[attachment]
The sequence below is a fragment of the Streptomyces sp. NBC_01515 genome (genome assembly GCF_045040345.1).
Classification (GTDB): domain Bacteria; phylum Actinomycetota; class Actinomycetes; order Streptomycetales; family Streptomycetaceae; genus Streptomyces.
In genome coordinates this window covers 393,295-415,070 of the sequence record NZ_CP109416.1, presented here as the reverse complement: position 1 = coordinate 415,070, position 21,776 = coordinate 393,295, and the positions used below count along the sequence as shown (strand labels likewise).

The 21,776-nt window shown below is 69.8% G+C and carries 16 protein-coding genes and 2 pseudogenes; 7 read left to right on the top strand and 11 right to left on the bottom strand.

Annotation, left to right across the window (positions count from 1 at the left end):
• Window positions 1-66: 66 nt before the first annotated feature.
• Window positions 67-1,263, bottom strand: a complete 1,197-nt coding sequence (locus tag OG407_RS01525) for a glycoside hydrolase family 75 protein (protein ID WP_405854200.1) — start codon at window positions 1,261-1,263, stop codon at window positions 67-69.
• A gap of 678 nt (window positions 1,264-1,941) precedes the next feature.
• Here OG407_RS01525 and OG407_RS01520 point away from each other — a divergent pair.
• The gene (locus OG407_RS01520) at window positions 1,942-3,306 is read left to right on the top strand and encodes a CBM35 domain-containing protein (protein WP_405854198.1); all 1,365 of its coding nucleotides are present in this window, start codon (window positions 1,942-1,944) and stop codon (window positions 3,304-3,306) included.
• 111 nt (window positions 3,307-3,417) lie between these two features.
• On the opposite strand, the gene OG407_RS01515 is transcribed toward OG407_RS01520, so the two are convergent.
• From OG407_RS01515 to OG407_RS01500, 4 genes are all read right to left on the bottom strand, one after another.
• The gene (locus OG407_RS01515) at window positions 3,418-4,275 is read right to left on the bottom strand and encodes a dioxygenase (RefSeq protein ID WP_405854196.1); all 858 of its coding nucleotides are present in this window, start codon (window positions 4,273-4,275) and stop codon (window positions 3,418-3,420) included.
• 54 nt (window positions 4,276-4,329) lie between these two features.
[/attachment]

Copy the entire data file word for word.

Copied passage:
The sequence below is a fragment of the Streptomyces sp. NBC_01515 genome (genome assembly GCF_045040345.1).
Classification (GTDB): domain Bacteria; phylum Actinomycetota; class Actinomycetes; order Streptomycetales; family Streptomycetaceae; genus Streptomyces.
In genome coordinates this window covers 393,295-415,070 of the sequence record NZ_CP109416.1, presented here as the reverse complement: position 1 = coordinate 415,070, position 21,776 = coordinate 393,295, and the positions used below count along the sequence as shown (strand labels likewise).

The 21,776-nt window shown below is 69.8% G+C and carries 16 protein-coding genes and 2 pseudogenes; 7 read left to right on the top strand and 11 right to left on the bottom strand.

Annotation, left to right across the window (positions count from 1 at the left end):
• Window positions 1-66: 66 nt before the first annotated feature.
• Window positions 67-1,263, bottom strand: a complete 1,197-nt coding sequence (locus tag OG407_RS01525) for a glycoside hydrolase family 75 protein (protein ID WP_405854200.1) — start codon at window positions 1,261-1,263, stop codon at window positions 67-69.
• A gap of 678 nt (window positions 1,264-1,941) precedes the next feature.
• Here OG407_RS01525 and OG407_RS01520 point away from each other — a divergent pair.
• The gene (locus OG407_RS01520) at window positions 1,942-3,306 is read left to right on the top strand and encodes a CBM35 domain-containing protein (protein WP_405854198.1); all 1,365 of its coding nucleotides are present in this window, start codon (window positions 1,942-1,944) and stop codon (window positions 3,304-3,306) included.
• 111 nt (window positions 3,307-3,417) lie between these two features.
• On the opposite strand, the gene OG407_RS01515 is transcribed toward OG407_RS01520, so the two are convergent.
• From OG407_RS01515 to OG407_RS01500, 4 genes are all read right to left on the bottom strand, one after another.
• The gene (locus OG407_RS01515) at window positions 3,418-4,275 is read right to left on the bottom strand and encodes a dioxygenase (RefSeq protein ID WP_405854196.1); all 858 of its coding nucleotides are present in this window, start codon (window positions 4,273-4,275) and stop codon (window positions 3,418-3,420) included.
• 54 nt (window positions 4,276-4,329) lie between these two features.